Commentary & Opinion
Artists Can Provide HIV/AIDS Education "More Compellingly" Than Public Health Workers, Opinion Piece Says
January 3, 2005
Although artists cannot cure HIV/AIDS, they have the "potential to teach the facts of HIV transmission more compellingly than any white-coat wearing public health worker ever could," David Gere, director of MAKE ART/STOP AIDS and an associate professor of world arts and cultures at the University of California-Los Angeles, writes in a Los Angeles Times opinion piece. Artists' roles in HIV/AIDS education take on "heightened importance" in India, where nearly half of the population is "functionally illiterate," Gere writes, asking, "Would you rather get your AIDS information by reading a dry public health brochure or by watching a luscious piece of choreography?" Three art projects in the country -- a Hindi-language television program with "rich subplots that create opportunities" for HIV/AIDS education; scrolls painted by local artists that "delive[r] AIDS information in a way that requires no literacy, no paper, no electricity"; and a street theater troupe that performs dramas "packed with lifesaving information" about HIV -- are models that could be "replicated in other parts of India or the world," Gere writes. "Each is situated at the sweet spot where the arts meet public health and skills in communication meet the commitment to save lives," Gere writes, concluding that at a "time when people are dying," he looks for "art that values human life and for artists who are willing to do something about it" (Gere, Los Angeles Times, 1/2).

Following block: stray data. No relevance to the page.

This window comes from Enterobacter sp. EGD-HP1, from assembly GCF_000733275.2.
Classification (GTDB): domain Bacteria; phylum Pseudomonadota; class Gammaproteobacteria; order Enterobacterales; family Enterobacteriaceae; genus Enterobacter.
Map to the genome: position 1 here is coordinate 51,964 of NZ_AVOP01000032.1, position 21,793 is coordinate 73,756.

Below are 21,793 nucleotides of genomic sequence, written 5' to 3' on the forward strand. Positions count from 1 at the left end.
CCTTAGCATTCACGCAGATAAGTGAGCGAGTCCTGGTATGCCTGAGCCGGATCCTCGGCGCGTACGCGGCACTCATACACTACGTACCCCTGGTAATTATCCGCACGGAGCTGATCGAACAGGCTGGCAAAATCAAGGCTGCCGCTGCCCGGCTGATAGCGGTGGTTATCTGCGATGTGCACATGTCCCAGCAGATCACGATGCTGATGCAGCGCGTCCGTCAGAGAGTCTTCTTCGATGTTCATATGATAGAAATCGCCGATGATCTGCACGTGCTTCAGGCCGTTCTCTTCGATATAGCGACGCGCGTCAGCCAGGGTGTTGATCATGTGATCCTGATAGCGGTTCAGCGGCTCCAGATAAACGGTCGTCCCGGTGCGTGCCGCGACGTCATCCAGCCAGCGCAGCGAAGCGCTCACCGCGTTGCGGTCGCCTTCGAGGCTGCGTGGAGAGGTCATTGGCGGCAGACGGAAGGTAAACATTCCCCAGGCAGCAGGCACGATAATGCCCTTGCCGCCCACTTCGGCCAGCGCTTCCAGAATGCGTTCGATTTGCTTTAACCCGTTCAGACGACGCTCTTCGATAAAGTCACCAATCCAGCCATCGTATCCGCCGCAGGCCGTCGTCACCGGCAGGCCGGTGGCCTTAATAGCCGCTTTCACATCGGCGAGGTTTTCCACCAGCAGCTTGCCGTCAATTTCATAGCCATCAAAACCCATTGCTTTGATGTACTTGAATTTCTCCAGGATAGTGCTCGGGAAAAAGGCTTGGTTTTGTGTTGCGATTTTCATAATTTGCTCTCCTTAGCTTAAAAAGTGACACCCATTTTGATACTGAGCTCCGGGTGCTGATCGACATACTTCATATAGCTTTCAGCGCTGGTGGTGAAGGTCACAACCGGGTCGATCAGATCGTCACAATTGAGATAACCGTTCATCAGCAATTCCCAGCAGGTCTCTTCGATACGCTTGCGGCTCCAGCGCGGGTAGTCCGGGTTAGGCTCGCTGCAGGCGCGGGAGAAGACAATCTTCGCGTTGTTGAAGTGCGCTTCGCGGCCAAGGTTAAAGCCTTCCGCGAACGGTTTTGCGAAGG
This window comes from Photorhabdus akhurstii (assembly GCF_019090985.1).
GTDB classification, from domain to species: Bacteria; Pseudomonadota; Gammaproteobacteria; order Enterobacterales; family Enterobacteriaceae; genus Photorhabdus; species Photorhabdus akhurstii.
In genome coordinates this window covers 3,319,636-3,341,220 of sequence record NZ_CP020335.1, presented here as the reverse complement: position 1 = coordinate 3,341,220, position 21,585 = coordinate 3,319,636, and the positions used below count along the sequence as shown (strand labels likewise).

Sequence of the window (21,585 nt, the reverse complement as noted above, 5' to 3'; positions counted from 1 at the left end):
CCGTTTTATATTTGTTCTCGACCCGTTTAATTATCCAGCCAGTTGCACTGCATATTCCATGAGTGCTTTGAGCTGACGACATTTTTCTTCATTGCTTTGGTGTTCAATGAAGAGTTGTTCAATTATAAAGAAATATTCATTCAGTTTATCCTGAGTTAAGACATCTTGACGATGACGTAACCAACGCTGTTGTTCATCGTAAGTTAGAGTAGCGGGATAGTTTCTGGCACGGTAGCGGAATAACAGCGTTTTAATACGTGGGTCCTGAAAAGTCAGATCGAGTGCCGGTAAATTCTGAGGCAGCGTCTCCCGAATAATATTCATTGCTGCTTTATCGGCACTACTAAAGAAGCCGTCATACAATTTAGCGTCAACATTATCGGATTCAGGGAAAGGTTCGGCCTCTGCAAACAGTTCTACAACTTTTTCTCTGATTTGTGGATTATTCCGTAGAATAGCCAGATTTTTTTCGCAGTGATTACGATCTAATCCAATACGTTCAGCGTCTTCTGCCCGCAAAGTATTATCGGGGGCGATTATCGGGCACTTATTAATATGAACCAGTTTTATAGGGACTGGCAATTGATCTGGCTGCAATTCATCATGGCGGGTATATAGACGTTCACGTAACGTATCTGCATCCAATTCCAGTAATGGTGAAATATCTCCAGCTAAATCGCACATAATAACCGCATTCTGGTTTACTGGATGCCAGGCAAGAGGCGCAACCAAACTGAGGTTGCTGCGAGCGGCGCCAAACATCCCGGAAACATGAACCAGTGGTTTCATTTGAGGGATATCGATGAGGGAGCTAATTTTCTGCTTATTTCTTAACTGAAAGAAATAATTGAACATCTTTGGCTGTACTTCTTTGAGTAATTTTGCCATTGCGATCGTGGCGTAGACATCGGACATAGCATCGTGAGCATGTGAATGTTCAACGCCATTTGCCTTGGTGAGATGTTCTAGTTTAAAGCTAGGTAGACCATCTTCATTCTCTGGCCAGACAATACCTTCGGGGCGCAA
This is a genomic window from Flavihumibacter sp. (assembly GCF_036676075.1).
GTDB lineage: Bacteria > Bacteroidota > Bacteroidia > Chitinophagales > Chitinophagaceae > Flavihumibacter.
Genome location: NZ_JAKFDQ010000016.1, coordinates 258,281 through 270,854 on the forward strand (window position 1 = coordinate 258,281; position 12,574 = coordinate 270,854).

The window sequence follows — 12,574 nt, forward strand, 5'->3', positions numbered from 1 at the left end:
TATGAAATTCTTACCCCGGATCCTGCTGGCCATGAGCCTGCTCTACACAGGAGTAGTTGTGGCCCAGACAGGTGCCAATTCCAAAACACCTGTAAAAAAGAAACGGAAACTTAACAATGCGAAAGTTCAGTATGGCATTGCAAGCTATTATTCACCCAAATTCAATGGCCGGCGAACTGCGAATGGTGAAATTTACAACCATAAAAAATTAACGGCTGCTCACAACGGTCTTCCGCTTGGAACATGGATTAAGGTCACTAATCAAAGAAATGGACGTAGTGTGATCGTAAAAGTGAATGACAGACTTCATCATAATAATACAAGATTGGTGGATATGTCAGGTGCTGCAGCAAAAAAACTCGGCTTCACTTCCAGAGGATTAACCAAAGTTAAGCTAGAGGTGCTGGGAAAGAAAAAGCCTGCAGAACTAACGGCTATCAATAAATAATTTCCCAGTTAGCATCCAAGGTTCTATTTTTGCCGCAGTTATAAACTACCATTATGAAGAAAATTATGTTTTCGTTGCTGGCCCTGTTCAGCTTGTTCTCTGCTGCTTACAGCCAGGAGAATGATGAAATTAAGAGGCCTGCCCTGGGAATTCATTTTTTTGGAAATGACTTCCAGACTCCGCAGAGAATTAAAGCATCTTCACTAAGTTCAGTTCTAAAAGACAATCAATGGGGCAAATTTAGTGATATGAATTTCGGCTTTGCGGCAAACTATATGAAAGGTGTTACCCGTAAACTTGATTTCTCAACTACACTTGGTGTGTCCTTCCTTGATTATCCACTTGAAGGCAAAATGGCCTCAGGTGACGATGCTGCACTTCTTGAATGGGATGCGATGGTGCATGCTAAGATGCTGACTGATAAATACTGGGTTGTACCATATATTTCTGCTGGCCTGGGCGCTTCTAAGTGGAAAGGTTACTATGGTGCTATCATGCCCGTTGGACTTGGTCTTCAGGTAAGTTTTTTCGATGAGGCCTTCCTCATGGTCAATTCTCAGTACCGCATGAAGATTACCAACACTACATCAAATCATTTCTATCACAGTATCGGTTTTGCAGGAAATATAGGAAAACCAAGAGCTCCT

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This article was provided by Henry J. Kaiser Family Foundation. It is a part of the publication Kaiser Daily HIV/AIDS Report. Visit the Kaiser Family Foundation's website to find out more about their activities, publications and services.